Normally, San Jose is not a place that fosters architectural quality. But when planning began for its Norman Y. Mineta Airport (SJC), city leaders sensed an opportunity for extraordinary design. Ralph Tonseth, then-Director of Aviation, thought this would benefit the whole city, not just airlines and passengers. He wanted, he said, a design so striking that people would argue about it in bars.
All images COURTESY gensler
While San Jose is America's tenth-largest city, its airport ranks only 41st in passenger count. And in spite of being Silicon Valley’s airfield, SJC has a Casablanca quaintness, where some flights are boarded by leaving the terminal building, strolling on the tarmac, and climbing a portable stair to the plane door.
But that's changing rapidly under a modernization program that will double the facility's square footage, rationalize an ad-hoc functional and circulation pattern, and present a far more polished face to the world. When completed next year, this $1.3 billion project will appear resolved and effortless, belying an administratively complex gestation and challenging fast-track implementation. Gensler's San Francisco office and local firm Steinberg Architects were master plan architects and designers of the Terminal B concourse, whose first section just opened on July 15. The terminal itself is being carried out by Fentress Architects and Hensel Phelps construction. That part of the project, which includes an immense 3,350-space garage, will open next year.
The current Terminal B Concourse is the central 1,600-foot portion of a 3,500-foot linear scheme that could eventually extend more than a mile if the demand warrants. This linearity, rare in airports of this scale, reflects a tight site hemmed in by a city boundary on one side and the Guadalupe River on the other. It also suggested a design approach: a long rounded extrusion with an elegant curvilinear public exterior face symbolizing a communications cable whose outer layers have been irregularly and expressively sliced and partly peeled away.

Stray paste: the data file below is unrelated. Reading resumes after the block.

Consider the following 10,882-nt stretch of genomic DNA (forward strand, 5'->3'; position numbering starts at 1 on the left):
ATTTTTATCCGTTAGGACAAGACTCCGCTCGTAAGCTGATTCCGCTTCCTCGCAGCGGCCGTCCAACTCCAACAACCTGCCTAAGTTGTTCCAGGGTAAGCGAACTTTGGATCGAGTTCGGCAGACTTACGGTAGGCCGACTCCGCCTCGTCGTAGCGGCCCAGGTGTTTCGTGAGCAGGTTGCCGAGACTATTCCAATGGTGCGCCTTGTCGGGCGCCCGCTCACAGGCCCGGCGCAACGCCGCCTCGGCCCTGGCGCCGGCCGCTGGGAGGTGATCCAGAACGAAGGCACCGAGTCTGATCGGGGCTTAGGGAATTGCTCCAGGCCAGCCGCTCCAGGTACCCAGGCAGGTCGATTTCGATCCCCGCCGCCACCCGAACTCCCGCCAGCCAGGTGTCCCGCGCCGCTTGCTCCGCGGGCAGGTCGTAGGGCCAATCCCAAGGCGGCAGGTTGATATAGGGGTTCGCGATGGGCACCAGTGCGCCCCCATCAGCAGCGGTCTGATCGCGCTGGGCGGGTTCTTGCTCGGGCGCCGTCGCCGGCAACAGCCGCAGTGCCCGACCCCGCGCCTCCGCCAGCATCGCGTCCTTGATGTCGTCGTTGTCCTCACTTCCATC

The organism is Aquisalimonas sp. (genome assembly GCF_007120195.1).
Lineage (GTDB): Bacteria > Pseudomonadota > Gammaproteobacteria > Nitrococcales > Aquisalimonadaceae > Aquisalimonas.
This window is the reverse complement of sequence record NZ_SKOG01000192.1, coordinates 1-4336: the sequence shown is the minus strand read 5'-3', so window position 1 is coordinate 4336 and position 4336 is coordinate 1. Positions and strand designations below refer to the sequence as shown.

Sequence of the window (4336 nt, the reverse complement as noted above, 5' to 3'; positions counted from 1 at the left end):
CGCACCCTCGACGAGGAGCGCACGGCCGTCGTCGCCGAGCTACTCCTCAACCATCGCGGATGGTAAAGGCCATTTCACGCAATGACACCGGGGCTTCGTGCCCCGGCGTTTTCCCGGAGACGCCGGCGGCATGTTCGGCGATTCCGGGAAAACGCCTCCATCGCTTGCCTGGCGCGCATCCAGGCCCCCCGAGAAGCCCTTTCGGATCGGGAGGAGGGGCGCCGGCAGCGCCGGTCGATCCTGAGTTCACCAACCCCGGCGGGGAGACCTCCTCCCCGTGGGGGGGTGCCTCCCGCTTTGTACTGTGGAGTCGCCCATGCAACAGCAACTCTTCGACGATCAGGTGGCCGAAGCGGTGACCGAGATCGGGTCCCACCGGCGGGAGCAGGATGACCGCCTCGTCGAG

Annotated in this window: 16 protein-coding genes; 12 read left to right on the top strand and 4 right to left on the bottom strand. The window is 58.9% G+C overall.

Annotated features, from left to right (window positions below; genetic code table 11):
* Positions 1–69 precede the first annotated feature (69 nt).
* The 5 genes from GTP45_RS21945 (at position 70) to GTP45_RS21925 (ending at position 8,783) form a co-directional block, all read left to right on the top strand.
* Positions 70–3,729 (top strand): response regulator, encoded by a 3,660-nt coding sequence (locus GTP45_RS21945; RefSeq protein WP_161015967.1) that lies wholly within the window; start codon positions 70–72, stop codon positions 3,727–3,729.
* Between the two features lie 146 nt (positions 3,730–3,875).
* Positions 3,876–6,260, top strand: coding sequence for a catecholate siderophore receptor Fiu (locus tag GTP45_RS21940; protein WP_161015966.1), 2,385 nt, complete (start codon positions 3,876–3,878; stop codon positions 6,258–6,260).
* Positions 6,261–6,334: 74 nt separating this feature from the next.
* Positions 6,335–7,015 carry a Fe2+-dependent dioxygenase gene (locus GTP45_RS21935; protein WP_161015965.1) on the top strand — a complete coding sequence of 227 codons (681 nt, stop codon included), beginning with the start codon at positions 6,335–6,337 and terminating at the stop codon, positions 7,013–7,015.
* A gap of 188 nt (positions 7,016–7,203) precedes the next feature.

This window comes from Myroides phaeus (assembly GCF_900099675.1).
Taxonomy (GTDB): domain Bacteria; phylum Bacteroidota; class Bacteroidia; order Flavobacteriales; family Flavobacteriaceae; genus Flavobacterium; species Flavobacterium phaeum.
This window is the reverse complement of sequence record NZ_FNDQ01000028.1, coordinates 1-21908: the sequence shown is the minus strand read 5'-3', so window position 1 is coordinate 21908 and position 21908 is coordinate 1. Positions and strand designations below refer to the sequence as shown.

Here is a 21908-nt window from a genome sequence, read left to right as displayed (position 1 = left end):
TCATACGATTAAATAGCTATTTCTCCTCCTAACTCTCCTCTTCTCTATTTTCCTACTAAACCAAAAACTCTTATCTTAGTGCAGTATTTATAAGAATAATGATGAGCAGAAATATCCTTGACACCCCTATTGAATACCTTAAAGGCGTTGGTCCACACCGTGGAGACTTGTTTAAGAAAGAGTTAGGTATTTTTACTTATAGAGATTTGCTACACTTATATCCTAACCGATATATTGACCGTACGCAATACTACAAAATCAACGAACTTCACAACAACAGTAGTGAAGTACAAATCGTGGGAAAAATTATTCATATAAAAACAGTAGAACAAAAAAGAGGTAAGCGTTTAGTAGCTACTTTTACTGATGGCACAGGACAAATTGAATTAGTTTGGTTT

Inside, the extrusion is even more consistent. The 90-foot-wide concourse is a dramatic hall of light formed by a convex east wall, a clerestory, a convex glass roof/ceiling, an outwardly slanting interior colonnade, and sweeping window walls with dramatic views of the airfield to the west.
In recent years, traffic has been declining, but the expansion is still needed and welcome. Even before the Transportation Security Administration's colonization of public space for its screening processes, SJC was cramped and inefficient. And after 9/11, security lines often spilled out of the main hall. The current modernizations will decrease the number of flight gates, until traffic growth triggers a final expansion, while increasing floor space. Terminal A is gaining long-needed space for concessions, circulation, screening, baggage handling, and curbside check-in, and naturally the Terminal B components are being built to comfortable space standards.
Technical advances will allow shared use of airline gates and counters, creating efficiencies and flexibility. The new construction is LEED certified, and features generous day-lighting, integral solar shading, and a low-speed, high volume ventilation system. An ambitious tech-themed public art program will be in place at project completion next year.
When the project was initiated, then-mayor Ron Gonzalez had clear ambitious for the airport, seeking an iconic building that conferred a sense of place and arrival that would represent San Jose the way that the Sydney Opera House embodied its city. Since then, budget deficits have led the city to trade vision for caution, but the project still stands as a testament to more aspiring, budget-rich days.